Assembly Speaker Carl Heastie on Monday said there are enough votes to approve the creation of an excluded workers fund in the state budget that would provide assistance to undocumented immigrants. 

But the message was also wrapped in a tweet critical of Sen. Gustavo Rivera, a fellow Bronx Democrat like the speaker, amid an intraparty fight over the fate of the measure that has been among the more controversial measures holding up a finalized agreement for the state budget. 

The negotiations over the fund have opened up fissures between progressive lawmakers and moderate suburban Democrats within the Legislature, where the party holds a supermajority in both the state Senate and the Assembly. 

Rivera, the Bronx Democrat who leads the Senate Health Committee, knocked Democratic lawmakers in the Assembly who opposed the measure by name at a rally on Monday to push for the measure's passage. That, in turn, led to the unusual cross-chamber rebuke by Heastie. 

"With all due respect Senator, the Assembly has had and will have the votes to pass an excluded workers fund bill that covers all workers," Heastie posted on Twitter. "Stop worrying about the Assembly and worry about your own house."

The fund is meant to shore up aid for workers not included in a year's worth of federal stimulus payments aiding those whose jobs were affected by the pandemic and would provide support to workers like undocumented immigrants as well as people who were incarcerated.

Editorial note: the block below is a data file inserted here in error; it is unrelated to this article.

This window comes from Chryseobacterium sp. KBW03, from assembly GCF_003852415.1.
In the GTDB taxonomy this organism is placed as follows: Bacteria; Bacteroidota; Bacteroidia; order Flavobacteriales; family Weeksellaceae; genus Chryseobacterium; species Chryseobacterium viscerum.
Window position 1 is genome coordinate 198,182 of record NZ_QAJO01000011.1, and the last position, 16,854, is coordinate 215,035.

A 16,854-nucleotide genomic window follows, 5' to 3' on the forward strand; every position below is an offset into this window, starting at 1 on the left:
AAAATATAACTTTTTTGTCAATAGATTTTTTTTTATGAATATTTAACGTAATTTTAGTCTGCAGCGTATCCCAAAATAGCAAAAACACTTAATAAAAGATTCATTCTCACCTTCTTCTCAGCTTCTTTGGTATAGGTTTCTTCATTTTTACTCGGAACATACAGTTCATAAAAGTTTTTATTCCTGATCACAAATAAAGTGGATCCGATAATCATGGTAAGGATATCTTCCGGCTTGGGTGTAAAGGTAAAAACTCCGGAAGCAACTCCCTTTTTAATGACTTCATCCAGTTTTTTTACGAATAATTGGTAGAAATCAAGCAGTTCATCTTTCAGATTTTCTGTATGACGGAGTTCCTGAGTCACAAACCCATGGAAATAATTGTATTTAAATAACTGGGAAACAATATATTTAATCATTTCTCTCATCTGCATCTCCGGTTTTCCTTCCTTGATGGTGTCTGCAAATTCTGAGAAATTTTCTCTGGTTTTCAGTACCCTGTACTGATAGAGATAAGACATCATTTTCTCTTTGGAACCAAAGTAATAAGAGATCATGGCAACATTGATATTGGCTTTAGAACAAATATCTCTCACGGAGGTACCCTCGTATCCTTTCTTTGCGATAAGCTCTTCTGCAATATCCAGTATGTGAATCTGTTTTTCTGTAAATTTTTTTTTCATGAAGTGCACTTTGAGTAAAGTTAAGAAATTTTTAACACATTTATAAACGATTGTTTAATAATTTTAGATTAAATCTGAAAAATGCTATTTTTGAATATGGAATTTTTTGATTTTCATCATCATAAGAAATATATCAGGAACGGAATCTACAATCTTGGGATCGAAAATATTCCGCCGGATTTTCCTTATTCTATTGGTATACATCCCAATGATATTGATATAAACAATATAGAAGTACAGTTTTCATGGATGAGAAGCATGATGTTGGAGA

Aid for people in prison or jail at the time has been jettisoned from the talks, The New York Post first reported Monday night. The move shaves down the overall cost of the measure to about $2 billion. 

Still, it's not clear if that is enough to move the measure forward. 

Immigration issues in New York have been a politically tricky issue for moderate and upstate lawmakers. Democrats from swing districts have been attacked by Republicans in campaigns for measures that provide tuition assistance to undocumented immigrants as well as access to driver's licenses. 

On the other end are lawmakers and advocates who have pointed to the broader failure of the federal government to act on immigration policy for a generation. At the same time, the pandemic has affected communities of color and low-income people disproportionately both health-wise and economically. Immigrant communities have not been immune, but have not received the same federal aid, advocates argue. 

Gov. Andrew Cuomo on Monday in a conference call with reporters insisted there was a "conceptual" agreement for the budget in place. But the fund debate remained a fundamental and heated disagreement for Democrats for much of Monday.